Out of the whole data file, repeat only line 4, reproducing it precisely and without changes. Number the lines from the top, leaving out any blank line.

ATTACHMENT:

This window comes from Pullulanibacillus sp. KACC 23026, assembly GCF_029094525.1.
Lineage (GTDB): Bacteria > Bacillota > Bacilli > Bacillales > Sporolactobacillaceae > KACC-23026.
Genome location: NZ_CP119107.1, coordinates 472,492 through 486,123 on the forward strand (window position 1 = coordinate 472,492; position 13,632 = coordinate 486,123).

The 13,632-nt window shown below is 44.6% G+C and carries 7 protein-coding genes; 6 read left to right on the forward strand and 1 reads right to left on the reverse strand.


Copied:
The 13,632-nt window shown below is 44.6% G+C and carries 7 protein-coding genes; 6 read left to right on the forward strand and 1 reads right to left on the reverse strand.